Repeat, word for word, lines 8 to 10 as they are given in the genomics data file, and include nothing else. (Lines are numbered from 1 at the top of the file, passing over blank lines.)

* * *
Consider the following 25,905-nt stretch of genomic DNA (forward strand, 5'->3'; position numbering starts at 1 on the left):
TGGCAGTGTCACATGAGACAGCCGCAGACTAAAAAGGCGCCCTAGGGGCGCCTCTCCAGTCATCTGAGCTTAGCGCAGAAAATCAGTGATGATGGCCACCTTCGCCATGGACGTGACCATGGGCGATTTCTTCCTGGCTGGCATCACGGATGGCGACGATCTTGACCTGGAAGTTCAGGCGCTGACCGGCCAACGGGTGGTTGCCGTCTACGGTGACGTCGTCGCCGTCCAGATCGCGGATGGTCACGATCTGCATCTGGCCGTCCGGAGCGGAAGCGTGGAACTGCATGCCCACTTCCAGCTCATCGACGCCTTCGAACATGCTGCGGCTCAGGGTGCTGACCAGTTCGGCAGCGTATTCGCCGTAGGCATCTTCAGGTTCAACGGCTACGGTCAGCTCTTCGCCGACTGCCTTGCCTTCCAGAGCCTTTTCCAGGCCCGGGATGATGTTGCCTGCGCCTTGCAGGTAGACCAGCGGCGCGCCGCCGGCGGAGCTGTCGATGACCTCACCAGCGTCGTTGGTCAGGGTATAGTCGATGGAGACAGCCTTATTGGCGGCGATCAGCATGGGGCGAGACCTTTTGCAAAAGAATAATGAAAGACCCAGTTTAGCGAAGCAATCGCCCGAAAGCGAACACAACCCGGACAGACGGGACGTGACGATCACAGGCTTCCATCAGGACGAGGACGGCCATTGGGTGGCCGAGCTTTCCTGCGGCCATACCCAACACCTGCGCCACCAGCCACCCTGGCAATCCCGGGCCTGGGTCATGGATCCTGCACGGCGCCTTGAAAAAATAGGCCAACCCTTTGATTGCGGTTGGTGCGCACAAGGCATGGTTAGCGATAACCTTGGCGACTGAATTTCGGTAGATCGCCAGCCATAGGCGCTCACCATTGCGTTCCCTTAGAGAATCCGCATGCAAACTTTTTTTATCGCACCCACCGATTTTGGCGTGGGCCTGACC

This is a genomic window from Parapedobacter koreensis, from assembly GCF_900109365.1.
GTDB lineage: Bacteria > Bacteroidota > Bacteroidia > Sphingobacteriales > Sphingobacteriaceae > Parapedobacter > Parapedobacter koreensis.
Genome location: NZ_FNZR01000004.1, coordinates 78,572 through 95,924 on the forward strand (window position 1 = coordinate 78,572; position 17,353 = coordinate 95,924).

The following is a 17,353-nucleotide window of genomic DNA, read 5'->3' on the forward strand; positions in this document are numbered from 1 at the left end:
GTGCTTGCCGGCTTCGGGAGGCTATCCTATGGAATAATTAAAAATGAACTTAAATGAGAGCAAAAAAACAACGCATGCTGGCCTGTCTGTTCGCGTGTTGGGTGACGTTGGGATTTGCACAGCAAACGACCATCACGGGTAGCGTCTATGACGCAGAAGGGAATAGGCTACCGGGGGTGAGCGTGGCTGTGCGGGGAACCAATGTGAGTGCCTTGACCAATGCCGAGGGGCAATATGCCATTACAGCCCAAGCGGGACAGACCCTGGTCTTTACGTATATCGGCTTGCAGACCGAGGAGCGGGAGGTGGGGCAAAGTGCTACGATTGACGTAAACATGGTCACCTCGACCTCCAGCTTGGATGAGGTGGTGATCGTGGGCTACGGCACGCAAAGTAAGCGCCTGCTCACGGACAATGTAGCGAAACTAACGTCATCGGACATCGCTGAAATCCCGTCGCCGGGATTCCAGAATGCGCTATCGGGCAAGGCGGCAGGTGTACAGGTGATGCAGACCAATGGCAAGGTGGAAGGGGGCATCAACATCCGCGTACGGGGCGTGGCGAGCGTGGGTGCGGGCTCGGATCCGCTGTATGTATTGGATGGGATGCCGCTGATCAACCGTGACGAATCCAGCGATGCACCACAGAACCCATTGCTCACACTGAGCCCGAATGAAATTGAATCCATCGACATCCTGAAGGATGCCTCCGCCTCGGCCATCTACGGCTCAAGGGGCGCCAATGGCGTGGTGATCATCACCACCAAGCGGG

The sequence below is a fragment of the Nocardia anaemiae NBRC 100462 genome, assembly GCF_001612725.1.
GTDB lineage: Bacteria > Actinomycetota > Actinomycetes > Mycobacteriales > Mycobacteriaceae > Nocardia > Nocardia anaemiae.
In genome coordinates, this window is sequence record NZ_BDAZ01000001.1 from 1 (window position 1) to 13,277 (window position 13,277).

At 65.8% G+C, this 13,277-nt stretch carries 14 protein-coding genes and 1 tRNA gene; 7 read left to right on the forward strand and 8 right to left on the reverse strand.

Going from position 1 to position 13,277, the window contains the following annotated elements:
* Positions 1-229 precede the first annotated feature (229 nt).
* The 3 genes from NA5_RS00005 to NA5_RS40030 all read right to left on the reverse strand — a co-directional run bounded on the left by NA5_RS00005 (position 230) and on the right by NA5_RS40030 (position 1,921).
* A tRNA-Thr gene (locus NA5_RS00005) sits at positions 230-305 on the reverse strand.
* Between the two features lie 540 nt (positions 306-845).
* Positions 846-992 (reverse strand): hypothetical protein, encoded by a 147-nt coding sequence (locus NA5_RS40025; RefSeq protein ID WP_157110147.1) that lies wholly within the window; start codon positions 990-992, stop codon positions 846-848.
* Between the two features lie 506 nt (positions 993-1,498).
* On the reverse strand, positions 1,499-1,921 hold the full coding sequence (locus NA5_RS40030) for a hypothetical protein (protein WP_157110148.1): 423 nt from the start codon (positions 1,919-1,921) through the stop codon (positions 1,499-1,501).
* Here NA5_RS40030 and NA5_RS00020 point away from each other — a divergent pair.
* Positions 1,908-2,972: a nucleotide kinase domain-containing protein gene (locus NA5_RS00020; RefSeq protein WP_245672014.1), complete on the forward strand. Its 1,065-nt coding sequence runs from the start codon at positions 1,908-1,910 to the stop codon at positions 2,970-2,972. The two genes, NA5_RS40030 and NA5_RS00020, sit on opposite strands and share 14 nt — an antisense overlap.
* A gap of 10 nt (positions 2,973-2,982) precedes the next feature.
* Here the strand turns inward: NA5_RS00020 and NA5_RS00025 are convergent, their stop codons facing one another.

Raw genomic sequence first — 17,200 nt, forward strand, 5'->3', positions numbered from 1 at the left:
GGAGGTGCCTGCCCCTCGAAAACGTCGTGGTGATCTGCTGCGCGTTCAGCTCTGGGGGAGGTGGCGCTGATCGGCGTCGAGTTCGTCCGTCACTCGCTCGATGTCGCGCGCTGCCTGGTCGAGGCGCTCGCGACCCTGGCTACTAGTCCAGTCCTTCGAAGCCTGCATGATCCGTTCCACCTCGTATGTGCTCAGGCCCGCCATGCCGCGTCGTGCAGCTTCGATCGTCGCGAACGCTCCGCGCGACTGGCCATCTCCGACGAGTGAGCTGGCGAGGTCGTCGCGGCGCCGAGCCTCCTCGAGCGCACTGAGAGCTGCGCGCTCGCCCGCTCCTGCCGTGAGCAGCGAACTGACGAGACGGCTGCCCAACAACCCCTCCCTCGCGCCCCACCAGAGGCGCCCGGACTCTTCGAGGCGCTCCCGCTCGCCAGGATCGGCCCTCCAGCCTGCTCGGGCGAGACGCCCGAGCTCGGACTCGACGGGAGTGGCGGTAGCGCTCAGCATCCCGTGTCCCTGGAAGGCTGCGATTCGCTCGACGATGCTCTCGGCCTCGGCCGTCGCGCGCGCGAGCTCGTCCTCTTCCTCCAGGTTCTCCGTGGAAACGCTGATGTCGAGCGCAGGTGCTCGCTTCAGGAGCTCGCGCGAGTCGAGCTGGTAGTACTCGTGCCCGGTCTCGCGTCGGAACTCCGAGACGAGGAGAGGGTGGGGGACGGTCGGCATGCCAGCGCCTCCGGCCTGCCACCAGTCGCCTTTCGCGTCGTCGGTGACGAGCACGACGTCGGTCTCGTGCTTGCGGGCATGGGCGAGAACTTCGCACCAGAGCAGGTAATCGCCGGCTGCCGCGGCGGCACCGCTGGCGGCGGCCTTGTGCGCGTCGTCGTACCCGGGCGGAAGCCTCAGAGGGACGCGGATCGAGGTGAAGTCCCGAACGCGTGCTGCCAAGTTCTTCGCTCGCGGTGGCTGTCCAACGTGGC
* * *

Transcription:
The sequence below is a fragment of the Nocardia anaemiae NBRC 100462 genome, assembly GCF_001612725.1.
GTDB lineage: Bacteria > Actinomycetota > Actinomycetes > Mycobacteriales > Mycobacteriaceae > Nocardia > Nocardia anaemiae.
In genome coordinates, this window is sequence record NZ_BDAZ01000001.1 from 1 (window position 1) to 13,277 (window position 13,277).